Zibeline — Complete eBook

This eBook from the Gutenberg Project consists of approximately 139 pages of information about Zibeline — Complete.

Instantly the guests were on their feet, and Heloise, who had been served first, proposed that they should drink the health of the Marquis, but, prompted by one of her facetious impulses, instead of lifting the glass to her own lips, she presented it to those of the waiter, and, raising her arm, compelled him to swallow the contents.  Encouraged by laughter and applause, she presented to him a second glass, then a third; and the unhappy man drank obediently, not being able to push away the glasses without endangering the safety of the tray he carried.

Fanny Dorville interceded in vain for the victim; the inexorable duenna had already seized a fourth glass, and the final catastrophe would have been infallibly brought about, had not providence intervened in the person of the call-boy, who, thrusting his head through the half-open doorway, cried, shrilly: 

“Ladies, they are about to begin!”

The two actresses hastened away, escorted by Andre Desvanneaux, a modern Tartufe, who, though married, was seen everywhere, as much at home behind the scenes as in church.

Coffee and liqueurs were then served in a salon adjoining the large dining-room, which gave the effect of a private club-room to this part of the restaurant.

Cigars were lighted, and conversation soon turned on feminine charms and the performances of various horses, particularly those of Franc-Comtois, the winner of the military steeplechase.  This animal was one of the products of the Prerolles stud, and was ordinary enough on flat ground, but a jumper of the first rank.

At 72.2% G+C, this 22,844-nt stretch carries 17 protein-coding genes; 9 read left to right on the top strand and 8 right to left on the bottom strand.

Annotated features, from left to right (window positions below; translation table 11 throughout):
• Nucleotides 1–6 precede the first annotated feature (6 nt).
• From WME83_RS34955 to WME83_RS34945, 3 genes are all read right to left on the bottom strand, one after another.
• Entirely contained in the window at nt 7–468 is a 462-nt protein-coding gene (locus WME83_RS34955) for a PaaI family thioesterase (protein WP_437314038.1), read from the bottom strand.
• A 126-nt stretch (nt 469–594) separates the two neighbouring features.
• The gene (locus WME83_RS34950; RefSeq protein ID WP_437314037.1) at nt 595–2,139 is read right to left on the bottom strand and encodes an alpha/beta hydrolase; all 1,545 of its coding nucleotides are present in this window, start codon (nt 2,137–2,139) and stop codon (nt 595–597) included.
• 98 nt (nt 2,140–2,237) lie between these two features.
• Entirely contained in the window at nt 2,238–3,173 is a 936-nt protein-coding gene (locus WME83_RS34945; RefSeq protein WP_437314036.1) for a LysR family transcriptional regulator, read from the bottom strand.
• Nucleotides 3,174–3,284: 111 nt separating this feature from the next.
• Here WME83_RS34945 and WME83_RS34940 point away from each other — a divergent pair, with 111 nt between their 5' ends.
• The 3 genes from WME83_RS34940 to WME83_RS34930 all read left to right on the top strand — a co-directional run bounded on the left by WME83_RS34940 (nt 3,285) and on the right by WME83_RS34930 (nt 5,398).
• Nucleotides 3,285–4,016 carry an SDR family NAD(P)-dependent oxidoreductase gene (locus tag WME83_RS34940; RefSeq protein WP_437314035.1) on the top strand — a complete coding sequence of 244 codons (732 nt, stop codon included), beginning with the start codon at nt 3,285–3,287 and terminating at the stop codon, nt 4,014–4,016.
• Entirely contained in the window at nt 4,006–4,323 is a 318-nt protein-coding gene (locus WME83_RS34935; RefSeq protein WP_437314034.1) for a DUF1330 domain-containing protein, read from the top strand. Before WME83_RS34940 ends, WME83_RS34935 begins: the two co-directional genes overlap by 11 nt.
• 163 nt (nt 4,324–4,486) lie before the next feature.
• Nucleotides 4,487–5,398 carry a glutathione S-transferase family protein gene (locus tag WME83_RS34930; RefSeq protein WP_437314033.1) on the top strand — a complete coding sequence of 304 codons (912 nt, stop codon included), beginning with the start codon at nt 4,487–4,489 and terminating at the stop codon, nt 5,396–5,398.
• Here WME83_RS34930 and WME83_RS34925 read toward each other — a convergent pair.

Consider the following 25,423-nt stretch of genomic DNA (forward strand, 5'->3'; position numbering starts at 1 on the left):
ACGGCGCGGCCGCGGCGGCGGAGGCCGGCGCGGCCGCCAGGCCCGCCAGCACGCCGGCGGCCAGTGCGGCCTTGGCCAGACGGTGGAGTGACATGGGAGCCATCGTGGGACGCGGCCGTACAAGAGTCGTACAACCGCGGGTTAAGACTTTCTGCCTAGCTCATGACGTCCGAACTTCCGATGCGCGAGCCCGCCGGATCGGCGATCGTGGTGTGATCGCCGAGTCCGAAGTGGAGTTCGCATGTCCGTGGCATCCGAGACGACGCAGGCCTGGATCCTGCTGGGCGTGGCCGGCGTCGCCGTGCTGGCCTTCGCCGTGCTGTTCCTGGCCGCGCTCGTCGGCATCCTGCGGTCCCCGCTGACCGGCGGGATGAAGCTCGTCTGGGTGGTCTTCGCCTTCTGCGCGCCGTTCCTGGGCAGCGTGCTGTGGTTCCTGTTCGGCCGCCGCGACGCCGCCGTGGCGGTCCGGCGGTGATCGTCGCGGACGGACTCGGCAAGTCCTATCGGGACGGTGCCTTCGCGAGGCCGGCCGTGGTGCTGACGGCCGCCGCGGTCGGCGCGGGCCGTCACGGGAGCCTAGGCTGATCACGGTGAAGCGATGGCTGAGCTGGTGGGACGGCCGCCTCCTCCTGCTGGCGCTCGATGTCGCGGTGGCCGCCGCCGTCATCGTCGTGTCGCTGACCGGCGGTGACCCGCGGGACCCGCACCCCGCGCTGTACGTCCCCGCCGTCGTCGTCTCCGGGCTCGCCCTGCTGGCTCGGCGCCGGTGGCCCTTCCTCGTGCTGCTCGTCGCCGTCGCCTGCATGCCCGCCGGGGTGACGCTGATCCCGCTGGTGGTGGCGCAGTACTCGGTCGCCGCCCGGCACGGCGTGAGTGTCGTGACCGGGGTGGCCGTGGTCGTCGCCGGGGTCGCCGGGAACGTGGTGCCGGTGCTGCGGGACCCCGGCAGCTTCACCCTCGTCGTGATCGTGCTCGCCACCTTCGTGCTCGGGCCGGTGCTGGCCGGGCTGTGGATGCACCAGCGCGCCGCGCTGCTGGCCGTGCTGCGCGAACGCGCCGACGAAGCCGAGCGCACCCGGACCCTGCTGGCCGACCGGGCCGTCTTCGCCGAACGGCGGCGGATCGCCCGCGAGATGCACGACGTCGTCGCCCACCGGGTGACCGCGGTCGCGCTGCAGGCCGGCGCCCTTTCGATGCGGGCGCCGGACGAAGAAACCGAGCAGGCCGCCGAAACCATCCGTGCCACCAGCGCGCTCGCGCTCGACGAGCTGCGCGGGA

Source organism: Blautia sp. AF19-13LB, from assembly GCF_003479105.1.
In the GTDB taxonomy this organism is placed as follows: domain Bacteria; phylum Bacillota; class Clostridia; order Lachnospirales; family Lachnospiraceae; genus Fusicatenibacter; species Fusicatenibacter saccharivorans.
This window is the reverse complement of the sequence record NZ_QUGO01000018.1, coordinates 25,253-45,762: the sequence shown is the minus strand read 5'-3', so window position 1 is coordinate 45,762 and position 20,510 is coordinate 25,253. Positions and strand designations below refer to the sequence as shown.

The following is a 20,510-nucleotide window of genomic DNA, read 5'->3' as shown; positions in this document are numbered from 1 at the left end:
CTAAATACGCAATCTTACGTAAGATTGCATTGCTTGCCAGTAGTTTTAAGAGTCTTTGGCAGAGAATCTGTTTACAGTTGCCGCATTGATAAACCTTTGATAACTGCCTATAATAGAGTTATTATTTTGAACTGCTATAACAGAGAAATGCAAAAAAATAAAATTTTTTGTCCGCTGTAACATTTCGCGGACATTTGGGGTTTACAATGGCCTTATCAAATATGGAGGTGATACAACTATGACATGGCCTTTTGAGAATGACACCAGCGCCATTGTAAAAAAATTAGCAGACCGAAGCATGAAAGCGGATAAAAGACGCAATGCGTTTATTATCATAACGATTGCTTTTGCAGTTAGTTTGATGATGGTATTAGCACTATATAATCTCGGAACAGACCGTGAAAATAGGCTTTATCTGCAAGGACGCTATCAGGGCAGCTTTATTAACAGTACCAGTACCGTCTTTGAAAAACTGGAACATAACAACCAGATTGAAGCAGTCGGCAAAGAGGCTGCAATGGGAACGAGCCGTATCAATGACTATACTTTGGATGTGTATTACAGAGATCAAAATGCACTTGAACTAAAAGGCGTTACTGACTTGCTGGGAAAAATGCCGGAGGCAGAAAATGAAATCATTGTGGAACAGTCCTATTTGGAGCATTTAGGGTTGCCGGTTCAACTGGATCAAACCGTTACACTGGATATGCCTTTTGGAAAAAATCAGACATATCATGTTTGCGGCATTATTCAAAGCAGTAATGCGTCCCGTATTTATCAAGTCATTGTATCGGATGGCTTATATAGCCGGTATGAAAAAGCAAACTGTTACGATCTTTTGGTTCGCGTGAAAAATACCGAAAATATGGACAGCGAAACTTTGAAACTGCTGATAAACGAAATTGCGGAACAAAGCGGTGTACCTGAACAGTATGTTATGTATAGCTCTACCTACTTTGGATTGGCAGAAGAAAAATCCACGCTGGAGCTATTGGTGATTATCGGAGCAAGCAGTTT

At last the clock struck the half hour after eleven, and some of the guests had already manifested their intention to depart, when Paul Landry, who had been rather silent until then, said, carelessly: 

“You expect to sleep to-night in Paris, no doubt, Monsieur de Prerolles?”

“Oh, no,” Henri replied, “I am on duty this week, and am obliged to return to Vincennes early in the morning.  So I shall stay here until it is time for me to go.”

“In that case, might we not have a game of cards?” proposed Captain Constantin Lenaieff, military attache to the suite of the Russian ambassador.

“As you please,” said Henri.

This proposal decided every one to remain.  The company returned to the large dining-room, which, in the mean time, had been again transformed into a gaming-hall, with the usual accessories:  a frame for the tally-sheet, a metal bowl to hold rejected playing-cards set in one end of the table, and, placed at intervals around it, were tablets on which the punter registered the amount of the stakes.

On reentering this apartment, Henri de Prerolles approached a sort of counter, and, drawing from his pocket thirty thousand francs in bank-notes, he exchanged them for their value in mother-of-pearl “chips” of different sizes, representing sums from one to five, ten, twenty-five, or a hundred louis.  Paul Landry took twenty-five thousand francs’ worth; Constantin Unaieff, fifteen thousand; the others, less fortunate or more prudent, took smaller sums; and about midnight the game began.

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Zibeline — Complete from Project Gutenberg. Public domain.
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